I’m going to find this book tough to review because — dare I confess? — I really couldn’t follow parts of it. It starts off with a great scene — Sasha’s on another bad first date and heads into the women’s room for some recharging. She spies a green wallet sticking out of a bag, while its owner is busy in the stall. Sasha’s a kleptomaniac, and she’s been working with a therapist to understand why stealing gives her such a rush of pleasure. But the opportunity the unattended wallet presents to give her a rush of relief from her boring date is just too perfect a chance to pass by. So she nabs it. This first chapter nabbed me, too, even if I did have to wonder — who the hell leaves their bag outside the stall while using a public bathroom?
The first chapter is about Sasha, at the time when she works for a powerful record producer, Bernie, who was once a aspiring punk rock musician. The second chapter is told from Bernie’s POV at an entirely different point of time than the Sasha chapter, as his career is spinning out of control. As a reader, I am accustomed to writer’s bouncing me between different character’s perspectives or time periods. What I was not ready for was the way each chapter in Goon Squad was presented from an entirely new character’s viewpoint, usually a seemingly minor character mentioned in either Bernie or Sasha’s life. For example, one of the last chapters in the book is from the point of view of Ted, the guy that Sasha was on a date with in chapter 1. These different characters fill in Bernie and/or Sasha’s stories from different points in their lives/time.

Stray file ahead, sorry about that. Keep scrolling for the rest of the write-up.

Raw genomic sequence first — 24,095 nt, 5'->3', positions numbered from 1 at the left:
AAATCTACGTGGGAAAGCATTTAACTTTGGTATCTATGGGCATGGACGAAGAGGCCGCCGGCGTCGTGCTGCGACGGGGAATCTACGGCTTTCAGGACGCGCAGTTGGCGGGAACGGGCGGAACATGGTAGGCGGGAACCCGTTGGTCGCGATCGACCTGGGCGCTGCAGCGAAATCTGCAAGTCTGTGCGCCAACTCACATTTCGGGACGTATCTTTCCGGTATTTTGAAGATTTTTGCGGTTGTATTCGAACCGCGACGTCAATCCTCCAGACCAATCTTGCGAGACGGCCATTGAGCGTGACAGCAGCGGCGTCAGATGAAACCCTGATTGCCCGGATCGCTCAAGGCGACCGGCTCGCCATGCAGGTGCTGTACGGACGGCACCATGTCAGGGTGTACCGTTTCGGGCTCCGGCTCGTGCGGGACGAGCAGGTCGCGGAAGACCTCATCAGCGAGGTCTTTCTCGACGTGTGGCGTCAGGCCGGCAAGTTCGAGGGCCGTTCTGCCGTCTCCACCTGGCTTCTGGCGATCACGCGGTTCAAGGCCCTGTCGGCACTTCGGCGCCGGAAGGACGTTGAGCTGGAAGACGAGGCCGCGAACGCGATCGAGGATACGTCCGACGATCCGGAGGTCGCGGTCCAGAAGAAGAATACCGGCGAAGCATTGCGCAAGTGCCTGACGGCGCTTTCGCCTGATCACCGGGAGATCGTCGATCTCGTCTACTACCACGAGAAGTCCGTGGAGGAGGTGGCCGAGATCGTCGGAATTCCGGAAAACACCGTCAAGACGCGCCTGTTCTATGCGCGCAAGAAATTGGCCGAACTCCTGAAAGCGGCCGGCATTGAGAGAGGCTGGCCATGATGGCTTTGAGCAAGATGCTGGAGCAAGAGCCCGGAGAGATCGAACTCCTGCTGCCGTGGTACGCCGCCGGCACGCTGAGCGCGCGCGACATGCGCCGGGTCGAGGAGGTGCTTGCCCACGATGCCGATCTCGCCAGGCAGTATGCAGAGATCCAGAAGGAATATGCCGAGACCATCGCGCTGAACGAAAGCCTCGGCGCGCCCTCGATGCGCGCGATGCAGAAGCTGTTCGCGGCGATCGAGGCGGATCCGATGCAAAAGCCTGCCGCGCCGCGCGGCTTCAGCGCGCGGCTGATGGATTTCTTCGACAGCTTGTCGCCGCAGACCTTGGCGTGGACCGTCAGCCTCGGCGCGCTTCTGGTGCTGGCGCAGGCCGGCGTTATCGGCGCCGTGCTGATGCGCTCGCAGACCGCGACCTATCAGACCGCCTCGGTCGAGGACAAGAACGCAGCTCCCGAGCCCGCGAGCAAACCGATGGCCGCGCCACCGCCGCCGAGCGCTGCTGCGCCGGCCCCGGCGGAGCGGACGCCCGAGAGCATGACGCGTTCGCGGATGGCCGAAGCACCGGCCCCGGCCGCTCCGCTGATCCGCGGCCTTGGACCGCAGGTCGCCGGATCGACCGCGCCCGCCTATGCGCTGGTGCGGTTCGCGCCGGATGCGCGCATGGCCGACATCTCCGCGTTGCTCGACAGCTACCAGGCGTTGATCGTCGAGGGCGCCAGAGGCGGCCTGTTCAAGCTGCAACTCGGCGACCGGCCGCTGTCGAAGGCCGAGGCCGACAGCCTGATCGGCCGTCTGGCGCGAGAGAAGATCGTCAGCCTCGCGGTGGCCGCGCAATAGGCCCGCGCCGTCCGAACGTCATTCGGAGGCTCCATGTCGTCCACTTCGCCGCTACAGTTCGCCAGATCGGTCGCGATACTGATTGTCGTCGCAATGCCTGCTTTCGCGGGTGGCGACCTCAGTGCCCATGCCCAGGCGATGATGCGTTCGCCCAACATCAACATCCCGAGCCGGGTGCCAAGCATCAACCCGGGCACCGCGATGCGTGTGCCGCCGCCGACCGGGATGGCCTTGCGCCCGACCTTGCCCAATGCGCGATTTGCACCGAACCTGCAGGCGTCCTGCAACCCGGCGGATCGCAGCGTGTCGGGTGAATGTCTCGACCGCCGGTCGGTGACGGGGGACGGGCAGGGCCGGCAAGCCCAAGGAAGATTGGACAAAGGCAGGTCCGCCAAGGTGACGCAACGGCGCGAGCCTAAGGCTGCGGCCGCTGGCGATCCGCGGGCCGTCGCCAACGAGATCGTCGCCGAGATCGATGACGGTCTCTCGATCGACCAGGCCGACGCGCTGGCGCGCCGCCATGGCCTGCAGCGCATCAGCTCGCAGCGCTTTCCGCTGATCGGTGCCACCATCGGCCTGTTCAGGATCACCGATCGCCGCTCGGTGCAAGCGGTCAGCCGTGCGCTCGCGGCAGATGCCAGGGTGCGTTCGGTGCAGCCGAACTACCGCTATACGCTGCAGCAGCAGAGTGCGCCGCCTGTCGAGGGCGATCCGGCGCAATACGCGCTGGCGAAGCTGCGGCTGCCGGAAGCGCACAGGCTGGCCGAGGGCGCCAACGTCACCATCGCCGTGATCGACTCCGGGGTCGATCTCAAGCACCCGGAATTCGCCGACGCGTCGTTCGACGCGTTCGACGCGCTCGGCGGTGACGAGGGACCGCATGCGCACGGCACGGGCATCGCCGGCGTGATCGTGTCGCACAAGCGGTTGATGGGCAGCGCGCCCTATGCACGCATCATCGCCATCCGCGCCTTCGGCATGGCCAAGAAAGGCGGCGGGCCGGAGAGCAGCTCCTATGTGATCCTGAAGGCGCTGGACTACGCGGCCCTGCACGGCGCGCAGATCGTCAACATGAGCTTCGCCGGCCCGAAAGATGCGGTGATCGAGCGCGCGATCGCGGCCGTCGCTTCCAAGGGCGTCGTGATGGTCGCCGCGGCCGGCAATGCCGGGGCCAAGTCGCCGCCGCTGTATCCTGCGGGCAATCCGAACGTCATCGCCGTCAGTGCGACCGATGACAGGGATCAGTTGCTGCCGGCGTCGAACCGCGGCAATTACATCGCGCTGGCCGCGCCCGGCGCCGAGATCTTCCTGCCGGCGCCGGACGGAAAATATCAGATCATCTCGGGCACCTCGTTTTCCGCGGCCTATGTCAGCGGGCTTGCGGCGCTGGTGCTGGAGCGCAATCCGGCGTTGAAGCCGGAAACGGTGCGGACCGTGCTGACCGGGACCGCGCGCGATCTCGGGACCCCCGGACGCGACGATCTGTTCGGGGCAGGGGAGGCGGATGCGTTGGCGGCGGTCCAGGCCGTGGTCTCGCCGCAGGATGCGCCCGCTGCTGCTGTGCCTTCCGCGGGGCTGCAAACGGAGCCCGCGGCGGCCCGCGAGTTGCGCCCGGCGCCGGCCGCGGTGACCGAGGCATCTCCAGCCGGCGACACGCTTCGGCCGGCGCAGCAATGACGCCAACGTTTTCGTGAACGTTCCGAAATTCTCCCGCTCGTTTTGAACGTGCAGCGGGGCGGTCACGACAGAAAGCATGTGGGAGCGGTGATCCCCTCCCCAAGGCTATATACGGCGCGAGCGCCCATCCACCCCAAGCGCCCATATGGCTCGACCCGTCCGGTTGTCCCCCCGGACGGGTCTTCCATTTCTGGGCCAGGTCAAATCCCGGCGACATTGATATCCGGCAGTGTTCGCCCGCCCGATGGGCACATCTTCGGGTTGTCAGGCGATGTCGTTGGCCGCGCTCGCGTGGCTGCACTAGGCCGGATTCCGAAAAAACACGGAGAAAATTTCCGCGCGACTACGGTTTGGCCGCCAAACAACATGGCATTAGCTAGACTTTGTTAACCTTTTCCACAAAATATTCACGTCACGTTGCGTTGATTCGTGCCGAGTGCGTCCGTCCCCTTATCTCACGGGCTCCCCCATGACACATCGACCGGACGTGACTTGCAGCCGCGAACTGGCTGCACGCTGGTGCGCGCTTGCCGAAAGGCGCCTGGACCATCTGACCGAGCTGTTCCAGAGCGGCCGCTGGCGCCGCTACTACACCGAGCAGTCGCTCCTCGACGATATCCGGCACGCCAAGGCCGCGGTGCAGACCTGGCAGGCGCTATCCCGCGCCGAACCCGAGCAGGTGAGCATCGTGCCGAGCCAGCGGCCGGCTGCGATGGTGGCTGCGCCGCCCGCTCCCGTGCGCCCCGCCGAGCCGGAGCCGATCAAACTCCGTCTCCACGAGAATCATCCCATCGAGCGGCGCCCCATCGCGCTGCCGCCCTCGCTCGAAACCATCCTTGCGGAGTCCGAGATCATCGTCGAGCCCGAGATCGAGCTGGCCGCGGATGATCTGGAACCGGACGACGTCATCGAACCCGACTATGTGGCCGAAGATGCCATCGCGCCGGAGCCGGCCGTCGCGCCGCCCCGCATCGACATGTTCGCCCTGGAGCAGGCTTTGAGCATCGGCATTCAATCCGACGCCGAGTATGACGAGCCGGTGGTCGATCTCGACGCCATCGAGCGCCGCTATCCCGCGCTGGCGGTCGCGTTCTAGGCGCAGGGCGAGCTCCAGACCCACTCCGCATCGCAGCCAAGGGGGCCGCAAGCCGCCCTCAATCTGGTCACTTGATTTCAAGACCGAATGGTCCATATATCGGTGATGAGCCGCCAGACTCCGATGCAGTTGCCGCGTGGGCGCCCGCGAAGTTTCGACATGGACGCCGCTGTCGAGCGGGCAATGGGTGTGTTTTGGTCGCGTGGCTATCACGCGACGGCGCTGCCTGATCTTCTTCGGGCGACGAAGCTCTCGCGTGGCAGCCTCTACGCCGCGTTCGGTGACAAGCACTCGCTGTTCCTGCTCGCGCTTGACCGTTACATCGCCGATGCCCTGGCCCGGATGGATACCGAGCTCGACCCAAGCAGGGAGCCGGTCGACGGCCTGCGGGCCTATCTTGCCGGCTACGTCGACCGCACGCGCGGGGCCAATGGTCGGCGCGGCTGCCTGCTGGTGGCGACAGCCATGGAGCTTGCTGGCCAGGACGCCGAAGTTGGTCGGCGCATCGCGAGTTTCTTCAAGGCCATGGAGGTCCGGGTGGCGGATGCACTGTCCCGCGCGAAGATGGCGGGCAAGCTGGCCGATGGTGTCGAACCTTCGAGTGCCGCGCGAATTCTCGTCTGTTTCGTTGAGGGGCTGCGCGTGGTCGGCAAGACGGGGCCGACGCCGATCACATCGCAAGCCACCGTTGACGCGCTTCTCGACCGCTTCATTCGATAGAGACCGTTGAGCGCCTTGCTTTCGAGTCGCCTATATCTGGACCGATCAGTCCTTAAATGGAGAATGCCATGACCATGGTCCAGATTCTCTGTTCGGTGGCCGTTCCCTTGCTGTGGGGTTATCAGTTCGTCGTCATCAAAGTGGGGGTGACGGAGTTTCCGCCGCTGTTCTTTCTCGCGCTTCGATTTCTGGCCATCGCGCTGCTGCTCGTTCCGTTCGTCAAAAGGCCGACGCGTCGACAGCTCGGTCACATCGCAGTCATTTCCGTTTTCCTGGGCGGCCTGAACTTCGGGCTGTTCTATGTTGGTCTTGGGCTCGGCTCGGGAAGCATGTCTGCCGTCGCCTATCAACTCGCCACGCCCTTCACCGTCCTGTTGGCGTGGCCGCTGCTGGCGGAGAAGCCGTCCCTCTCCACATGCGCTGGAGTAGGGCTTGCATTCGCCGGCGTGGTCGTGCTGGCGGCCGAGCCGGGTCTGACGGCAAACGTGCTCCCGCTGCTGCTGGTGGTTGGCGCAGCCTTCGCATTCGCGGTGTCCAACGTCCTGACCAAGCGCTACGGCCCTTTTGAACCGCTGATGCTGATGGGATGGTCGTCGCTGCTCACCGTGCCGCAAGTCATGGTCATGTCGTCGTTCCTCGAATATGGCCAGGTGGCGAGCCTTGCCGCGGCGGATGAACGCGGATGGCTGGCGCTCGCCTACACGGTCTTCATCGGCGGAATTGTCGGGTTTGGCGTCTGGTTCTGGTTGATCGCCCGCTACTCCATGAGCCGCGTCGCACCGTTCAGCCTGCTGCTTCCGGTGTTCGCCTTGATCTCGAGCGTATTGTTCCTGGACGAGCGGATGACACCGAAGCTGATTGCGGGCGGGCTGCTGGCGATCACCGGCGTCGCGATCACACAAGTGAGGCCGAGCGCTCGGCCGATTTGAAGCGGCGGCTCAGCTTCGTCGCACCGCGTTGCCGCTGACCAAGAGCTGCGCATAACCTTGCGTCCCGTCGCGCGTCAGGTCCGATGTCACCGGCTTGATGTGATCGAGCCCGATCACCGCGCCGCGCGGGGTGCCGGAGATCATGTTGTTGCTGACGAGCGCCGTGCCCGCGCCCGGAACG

It often took a lot of work to remember which previously mentioned character was narrating. Maybe it was because I have been busy and picked up/put down the book a lot, but I couldn’t always figure out WHO was narrating and that irritated me. Also, I was really interested in Bernie and Sasha, but it felt like the construction of the novel prevented me developing clearer picture of who these characters were, rather than rounding them out from the first two chapters.
Perhaps some of this vagueness was the point of the novel and why other characters viewpoints were used. Our lives often intersect with others and it’s rare that we see in them in their entirely. We only really ever get a slice of someone’s life at any given time. Then they become a memory to us as they are, whereas they continue to move and change through their lives in ways that we don’t see. Maybe Egan was giving us lots of these slices to paint a bigger picture of Sasha and Bernie, similar to how Elizabeth Strout gives us a bigger picture of Olive in Olive Kitteridge. But I like the way Strout did it better — it felt less contrived and I finished with a greater sense of what made Olive tick than I ever did with either Sasha or Bernie. And I think I am more disappointed because I was more interested in both of them than I ever was in Olive.
How do you feel about novels that have “tricky” construction? Do you like them, or do more straightforward narratives resonate better with you? For me, I think it depends on the writer and the story, but overall, I lean toward straightforward. I want to be able to sink more into language and nuance, rather than puzzling out construction. It’s notable to me that I didn’t pull a single quote out of this novel. Though the writing was good, it was more about structure and theme than language and storytelling.